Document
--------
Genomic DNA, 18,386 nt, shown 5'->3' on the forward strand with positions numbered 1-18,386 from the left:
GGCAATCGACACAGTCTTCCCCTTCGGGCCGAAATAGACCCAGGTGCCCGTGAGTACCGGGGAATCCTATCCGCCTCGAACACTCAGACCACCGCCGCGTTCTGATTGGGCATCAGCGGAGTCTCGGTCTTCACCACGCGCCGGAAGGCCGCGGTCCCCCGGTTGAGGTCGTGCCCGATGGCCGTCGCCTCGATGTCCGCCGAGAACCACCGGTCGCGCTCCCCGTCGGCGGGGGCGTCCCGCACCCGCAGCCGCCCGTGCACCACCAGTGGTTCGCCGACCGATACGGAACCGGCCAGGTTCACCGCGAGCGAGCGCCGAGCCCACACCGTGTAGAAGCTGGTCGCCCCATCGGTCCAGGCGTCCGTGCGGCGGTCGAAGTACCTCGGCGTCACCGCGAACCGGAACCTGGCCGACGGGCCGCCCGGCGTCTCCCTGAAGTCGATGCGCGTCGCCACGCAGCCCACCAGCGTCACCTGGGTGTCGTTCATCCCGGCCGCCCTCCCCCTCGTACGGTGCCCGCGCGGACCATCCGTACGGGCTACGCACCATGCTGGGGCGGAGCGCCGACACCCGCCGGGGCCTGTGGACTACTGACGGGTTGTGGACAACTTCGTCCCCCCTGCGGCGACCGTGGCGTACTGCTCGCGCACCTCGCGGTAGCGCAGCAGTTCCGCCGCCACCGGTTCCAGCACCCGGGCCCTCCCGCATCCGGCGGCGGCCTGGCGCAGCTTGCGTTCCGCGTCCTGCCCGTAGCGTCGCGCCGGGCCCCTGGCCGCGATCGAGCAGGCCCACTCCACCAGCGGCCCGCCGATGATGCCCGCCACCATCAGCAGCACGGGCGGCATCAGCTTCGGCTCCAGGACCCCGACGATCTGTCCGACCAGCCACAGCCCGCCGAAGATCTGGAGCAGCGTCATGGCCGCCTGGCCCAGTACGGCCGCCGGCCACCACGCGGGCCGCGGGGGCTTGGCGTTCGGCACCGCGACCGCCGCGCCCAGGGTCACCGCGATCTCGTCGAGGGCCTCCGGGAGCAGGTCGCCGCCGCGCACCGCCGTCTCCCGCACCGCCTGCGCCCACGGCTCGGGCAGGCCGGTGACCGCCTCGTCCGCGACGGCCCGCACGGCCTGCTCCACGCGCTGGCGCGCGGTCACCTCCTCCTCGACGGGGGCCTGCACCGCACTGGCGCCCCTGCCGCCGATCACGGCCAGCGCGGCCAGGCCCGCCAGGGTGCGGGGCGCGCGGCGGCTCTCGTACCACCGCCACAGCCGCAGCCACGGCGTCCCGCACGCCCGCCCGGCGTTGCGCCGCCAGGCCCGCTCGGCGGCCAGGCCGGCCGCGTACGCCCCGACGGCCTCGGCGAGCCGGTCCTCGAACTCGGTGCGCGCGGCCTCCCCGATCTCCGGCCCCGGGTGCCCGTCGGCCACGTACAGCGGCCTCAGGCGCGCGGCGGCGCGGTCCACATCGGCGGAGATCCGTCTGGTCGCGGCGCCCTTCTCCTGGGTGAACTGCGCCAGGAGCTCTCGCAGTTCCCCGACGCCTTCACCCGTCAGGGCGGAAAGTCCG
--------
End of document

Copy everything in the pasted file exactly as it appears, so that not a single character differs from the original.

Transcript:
Genomic DNA, 18,386 nt, shown 5'->3' on the forward strand with positions numbered 1-18,386 from the left:
GGCAATCGACACAGTCTTCCCCTTCGGGCCGAAATAGACCCAGGTGCCCGTGAGTACCGGGGAATCCTATCCGCCTCGAACACTCAGACCACCGCCGCGTTCTGATTGGGCATCAGCGGAGTCTCGGTCTTCACCACGCGCCGGAAGGCCGCGGTCCCCCGGTTGAGGTCGTGCCCGATGGCCGTCGCCTCGATGTCCGCCGAGAACCACCGGTCGCGCTCCCCGTCGGCGGGGGCGTCCCGCACCCGCAGCCGCCCGTGCACCACCAGTGGTTCGCCGACCGATACGGAACCGGCCAGGTTCACCGCGAGCGAGCGCCGAGCCCACACCGTGTAGAAGCTGGTCGCCCCATCGGTCCAGGCGTCCGTGCGGCGGTCGAAGTACCTCGGCGTCACCGCGAACCGGAACCTGGCCGACGGGCCGCCCGGCGTCTCCCTGAAGTCGATGCGCGTCGCCACGCAGCCCACCAGCGTCACCTGGGTGTCGTTCATCCCGGCCGCCCTCCCCCTCGTACGGTGCCCGCGCGGACCATCCGTACGGGCTACGCACCATGCTGGGGCGGAGCGCCGACACCCGCCGGGGCCTGTGGACTACTGACGGGTTGTGGACAACTTCGTCCCCCCTGCGGCGACCGTGGCGTACTGCTCGCGCACCTCGCGGTAGCGCAGCAGTTCCGCCGCCACCGGTTCCAGCACCCGGGCCCTCCCGCATCCGGCGGCGGCCTGGCGCAGCTTGCGTTCCGCGTCCTGCCCGTAGCGTCGCGCCGGGCCCCTGGCCGCGATCGAGCAGGCCCACTCCACCAGCGGCCCGCCGATGATGCCCGCCACCATCAGCAGCACGGGCGGCATCAGCTTCGGCTCCAGGACCCCGACGATCTGTCCGACCAGCCACAGCCCGCCGAAGATCTGGAGCAGCGTCATGGCCGCCTGGCCCAGTACGGCCGCCGGCCACCACGCGGGCCGCGGGGGCTTGGCGTTCGGCACCGCGACCGCCGCGCCCAGGGTCACCGCGATCTCGTCGAGGGCCTCCGGGAGCAGGTCGCCGCCGCGCACCGCCGTCTCCCGCACCGCCTGCGCCCACGGCTCGGGCAGGCCGGTGACCGCCTCGTCCGCGACGGCCCGCACGGCCTGCTCCACGCGCTGGCGCGCGGTCACCTCCTCCTCGACGGGGGCCTGCACCGCACTGGCGCCCCTGCCGCCGATCACGGCCAGCGCGGCCAGGCCCGCCAGGGTGCGGGGCGCGCGGCGGCTCTCGTACCACCGCCACAGCCGCAGCCACGGCGTCCCGCACGCCCGCCCGGCGTTGCGCCGCCAGGCCCGCTCGGCGGCCAGGCCGGCCGCGTACGCCCCGACGGCCTCGGCGAGCCGGTCCTCGAACTCGGTGCGCGCGGCCTCCCCGATCTCCGGCCCCGGGTGCCCGTCGGCCACGTACAGCGGCCTCAGGCGCGCGGCGGCGCGGTCCACATCGGCGGAGATCCGTCTGGTCGCGGCGCCCTTCTCCTGGGTGAACTGCGCCAGGAGCTCTCGCAGTTCCCCGACGCCTTCACCCGTCAGGGCGGAAAGTCCG